Dr. Samir Gupta, an associate scientist at the Li Ka Shing Knowledge Institute of St. Michael’s Hospital Hospital. guidance on what patients should do if their asthma flares up). Dr. Gupta and his team hope to provide access to the eAMS to all family physicians in Canada. Next steps will include integrating the system across the different electronic medical record systems in use across Canada, further studies to show its impact on patient health, and adding additional features to the tool. “In the future, we also hope to use the valuable lessons learned in this study to design similar tools for other H chronic diseases,” he says. ■

Ana Gajic works in communications at Unity Health; Providence Healthcare, St. Joseph’s Health Centre and St. Michael’s Hospital.

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Virtual reality Some are younger residents who feel left out of being able to participate in technological advancements like computers or smartphones, so being part of the CABHI project helps them feel like they’re catching up. One of the participating residents used to be a teacher and lamented the fact that VR hadn’t been available as an educational tool when she was teaching. She believed the technology could do great things for residents. Another always reserves time in our sessions to ride some roller coasters,

which she’d never been able to do because of physical limitations. Sometimes she swears by accident because of the thrill! It’s a joy.

WHAT LONG-TERM IMPACT WILL THE CABHI PROJECT RESULTS HAVE? If the data indicates that VR can improve residents’ moods, the technology could be implemented in York Care Centre and other longterm care centres in Canada as a supplementary tool to alleviate mood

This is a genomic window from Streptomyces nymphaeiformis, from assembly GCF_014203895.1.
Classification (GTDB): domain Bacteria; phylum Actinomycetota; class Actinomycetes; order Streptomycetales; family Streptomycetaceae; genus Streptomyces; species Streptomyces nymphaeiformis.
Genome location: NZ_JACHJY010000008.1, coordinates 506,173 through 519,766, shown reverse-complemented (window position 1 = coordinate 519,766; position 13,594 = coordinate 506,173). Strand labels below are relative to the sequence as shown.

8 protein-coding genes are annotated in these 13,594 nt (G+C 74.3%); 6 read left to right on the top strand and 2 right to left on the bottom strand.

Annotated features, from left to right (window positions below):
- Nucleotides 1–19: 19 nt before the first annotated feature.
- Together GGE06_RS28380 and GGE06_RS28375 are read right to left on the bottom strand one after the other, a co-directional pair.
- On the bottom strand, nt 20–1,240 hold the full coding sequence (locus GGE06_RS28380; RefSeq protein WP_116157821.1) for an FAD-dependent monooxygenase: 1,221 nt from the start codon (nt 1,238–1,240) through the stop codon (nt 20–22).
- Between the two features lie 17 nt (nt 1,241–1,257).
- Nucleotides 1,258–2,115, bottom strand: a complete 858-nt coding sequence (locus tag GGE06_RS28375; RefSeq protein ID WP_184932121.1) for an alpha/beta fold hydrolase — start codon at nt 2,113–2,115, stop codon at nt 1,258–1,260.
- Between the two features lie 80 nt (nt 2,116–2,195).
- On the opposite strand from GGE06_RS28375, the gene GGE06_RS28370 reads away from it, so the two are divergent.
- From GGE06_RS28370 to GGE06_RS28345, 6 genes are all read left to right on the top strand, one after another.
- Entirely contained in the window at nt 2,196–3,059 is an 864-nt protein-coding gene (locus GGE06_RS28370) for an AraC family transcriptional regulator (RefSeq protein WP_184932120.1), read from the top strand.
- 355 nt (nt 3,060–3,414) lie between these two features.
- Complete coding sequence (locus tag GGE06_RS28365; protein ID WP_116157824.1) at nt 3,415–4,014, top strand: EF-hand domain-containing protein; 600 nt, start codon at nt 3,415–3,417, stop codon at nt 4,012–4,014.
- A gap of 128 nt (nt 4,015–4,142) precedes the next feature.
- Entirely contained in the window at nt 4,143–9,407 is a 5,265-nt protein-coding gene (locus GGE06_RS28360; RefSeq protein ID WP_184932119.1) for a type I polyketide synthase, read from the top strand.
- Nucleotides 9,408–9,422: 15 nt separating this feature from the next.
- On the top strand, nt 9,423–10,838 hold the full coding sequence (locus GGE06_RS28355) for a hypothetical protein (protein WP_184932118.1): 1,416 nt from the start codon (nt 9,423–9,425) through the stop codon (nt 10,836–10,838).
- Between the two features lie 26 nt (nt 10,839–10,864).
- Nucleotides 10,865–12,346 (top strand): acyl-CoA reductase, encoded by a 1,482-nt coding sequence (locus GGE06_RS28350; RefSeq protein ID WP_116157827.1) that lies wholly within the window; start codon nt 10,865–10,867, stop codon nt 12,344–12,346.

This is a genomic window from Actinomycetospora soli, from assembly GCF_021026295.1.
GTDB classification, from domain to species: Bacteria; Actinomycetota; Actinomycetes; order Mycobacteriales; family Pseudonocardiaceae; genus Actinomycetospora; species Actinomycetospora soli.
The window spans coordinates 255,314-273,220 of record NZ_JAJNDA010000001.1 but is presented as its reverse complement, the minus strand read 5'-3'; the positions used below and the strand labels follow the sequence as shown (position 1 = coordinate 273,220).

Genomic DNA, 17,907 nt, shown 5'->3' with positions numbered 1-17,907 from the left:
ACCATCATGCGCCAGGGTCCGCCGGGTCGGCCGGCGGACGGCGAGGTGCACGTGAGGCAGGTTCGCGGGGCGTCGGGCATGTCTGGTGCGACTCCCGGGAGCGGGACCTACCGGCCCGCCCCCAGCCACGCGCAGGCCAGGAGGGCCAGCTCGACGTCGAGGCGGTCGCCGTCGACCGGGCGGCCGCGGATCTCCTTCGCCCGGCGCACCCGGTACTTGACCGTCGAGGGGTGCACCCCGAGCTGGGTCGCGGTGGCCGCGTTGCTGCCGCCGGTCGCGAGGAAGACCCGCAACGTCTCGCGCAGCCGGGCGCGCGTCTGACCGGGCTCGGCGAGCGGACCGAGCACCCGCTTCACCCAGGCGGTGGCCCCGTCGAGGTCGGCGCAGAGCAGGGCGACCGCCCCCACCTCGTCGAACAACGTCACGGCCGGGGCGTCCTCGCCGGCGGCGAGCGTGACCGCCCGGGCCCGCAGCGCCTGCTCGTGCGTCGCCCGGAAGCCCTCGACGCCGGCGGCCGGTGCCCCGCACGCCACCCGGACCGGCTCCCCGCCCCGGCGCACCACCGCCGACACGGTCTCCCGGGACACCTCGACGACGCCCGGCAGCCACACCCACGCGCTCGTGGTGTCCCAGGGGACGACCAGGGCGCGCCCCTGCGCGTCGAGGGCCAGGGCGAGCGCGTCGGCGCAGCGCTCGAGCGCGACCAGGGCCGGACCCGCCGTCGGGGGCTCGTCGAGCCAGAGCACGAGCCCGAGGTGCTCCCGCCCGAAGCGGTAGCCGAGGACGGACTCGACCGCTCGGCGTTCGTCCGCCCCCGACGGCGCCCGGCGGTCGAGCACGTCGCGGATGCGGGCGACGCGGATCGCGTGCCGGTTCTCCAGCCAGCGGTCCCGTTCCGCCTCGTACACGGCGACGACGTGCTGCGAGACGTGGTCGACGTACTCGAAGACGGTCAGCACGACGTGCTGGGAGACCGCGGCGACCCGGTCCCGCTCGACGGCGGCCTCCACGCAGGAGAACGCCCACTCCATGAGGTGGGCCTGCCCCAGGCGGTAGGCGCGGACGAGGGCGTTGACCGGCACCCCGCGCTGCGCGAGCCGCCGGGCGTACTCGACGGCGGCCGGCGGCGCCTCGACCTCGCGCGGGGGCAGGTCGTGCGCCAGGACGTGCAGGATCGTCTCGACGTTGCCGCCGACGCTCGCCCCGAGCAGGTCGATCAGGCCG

or mental health concerns in the population. The benefits of improving mood in long-term care residents are multi-faceted. An improved mood could boost participation in rehabilitation or medical intervention, improve cooperation between the resident and staff, decrease aggressive incidents, and potentially increase overall health by reducing stress. These advantages could be translated into financial benefits as well.


been gracious with their time, helpful with answering questions, and reassuring when I felt discouraged. They’ve offered many supportive services to help me not only complete my project, but also expand it and scale it up. I would also say that CABHI’s holistic approach to supporting their innovators’ development as businesspeople and leaders is an amazing value add to the Canadian market. They empower entrepreneurs and provide them with the tools needed to succeed. It’s a very special thing. To learn more about CABHI, visit H www.cabhi.com. ■

Rebecca Ihilchik is the Marketing & Communications Specialist at the Centre for Aging + Brain Health Innovation (CABHI). 42 HOSPITAL NEWS APRIL 2019


Profile for Hospital News

Hospital News April 2019  

Focus: Health Care Transformation, eHealth, Mobile Health and Medical Imaging. Special Supplement: eHealth Conference 2019

Hospital News April 2019  

Focus: Health Care Transformation, eHealth, Mobile Health and Medical Imaging. Special Supplement: eHealth Conference 2019